The latest episode of Erik Seligman’s podcast is entitled The Grim State of Modern Pizza. Although you might not realize it from the title, the post is about fraud detection.
GRIM stands for Granularity-Related Inconsistency of Means. In a nutshell, the test looks for means (averages) that are not possible on number theoretic grounds. If you average n integers, the result should be a multiple of 1/n. Ridiculously simple, but effective.
As with any test for fraud, it also catches errors and omissions that are not fraudulent. For example, suppose someone reports that they averaged 19 integers and got a result that has 22 after the decimal point. It’s possible that the fractional part was 4/19 = 0.2105 and they mistakenly rounded up rather than down. Or maybe they actually computed the average of 18 integers, removing a value for some reason not made explicit in the paper.
I’ve made these kinds of observations occasionally, as many people have, but only when they jumped out at me. I’ve noticed things like a reported average of five integers ending in .3, which of course cannot happen, but it’s not so obvious with larger denominators. Even though the GRIM test is trivial, the authors deserve credit for applying the idea systematically and effectively.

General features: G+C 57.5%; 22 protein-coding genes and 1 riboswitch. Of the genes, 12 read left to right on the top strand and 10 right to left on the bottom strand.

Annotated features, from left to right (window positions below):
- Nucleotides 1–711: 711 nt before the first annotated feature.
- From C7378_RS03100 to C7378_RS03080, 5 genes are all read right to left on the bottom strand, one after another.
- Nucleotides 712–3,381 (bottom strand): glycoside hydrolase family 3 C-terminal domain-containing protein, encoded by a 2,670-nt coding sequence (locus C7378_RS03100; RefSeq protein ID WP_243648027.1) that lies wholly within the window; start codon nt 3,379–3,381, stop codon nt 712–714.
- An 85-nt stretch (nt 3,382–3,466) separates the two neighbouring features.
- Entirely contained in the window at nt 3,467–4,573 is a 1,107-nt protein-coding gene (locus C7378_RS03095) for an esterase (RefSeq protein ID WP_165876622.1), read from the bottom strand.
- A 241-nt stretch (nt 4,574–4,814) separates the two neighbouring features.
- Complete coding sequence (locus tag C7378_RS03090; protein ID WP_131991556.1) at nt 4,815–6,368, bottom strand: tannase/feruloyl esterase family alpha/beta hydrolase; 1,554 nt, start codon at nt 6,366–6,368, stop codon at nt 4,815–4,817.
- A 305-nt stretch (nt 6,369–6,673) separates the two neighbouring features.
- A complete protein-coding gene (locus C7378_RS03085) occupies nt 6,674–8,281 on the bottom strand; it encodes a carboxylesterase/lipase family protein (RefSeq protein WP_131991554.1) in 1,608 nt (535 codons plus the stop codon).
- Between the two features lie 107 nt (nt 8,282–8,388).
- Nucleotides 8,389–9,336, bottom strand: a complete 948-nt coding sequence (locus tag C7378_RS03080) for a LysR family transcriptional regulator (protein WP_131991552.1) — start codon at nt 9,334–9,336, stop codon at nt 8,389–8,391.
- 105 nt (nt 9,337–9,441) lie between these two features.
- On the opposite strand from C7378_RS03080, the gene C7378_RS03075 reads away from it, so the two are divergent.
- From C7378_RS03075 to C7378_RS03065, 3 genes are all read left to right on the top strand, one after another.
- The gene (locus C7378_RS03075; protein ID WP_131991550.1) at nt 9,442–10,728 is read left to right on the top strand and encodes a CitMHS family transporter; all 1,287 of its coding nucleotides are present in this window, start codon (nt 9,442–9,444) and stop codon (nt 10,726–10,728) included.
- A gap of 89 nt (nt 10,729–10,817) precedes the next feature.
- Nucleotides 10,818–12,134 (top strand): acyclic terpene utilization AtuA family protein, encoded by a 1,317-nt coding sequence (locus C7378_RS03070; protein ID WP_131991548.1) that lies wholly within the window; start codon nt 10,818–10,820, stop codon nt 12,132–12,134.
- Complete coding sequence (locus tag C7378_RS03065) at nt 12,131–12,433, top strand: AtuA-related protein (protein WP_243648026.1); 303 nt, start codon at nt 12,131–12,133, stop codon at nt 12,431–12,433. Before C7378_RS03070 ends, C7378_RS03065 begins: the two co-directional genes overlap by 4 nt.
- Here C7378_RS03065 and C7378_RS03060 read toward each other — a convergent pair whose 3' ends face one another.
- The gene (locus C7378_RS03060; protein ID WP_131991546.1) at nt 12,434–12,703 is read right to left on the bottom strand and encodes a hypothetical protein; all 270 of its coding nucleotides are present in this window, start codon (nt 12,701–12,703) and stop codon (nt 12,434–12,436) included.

Kent Beck, creator of the “extreme programming” methodology for software development, would ask “Have you tried the simplest thing that might possibly work?” Often the answer is no. We assume simple things won’t work without giving them a try first.
It takes experience to see the value in asking very simple questions. It also takes some confidence/courage because you risk looking naive if you ask a simple question that doesn’t reveal a problem. And it takes some diplomacy since you risk embarrassing someone else if your simple question does reveal a problem.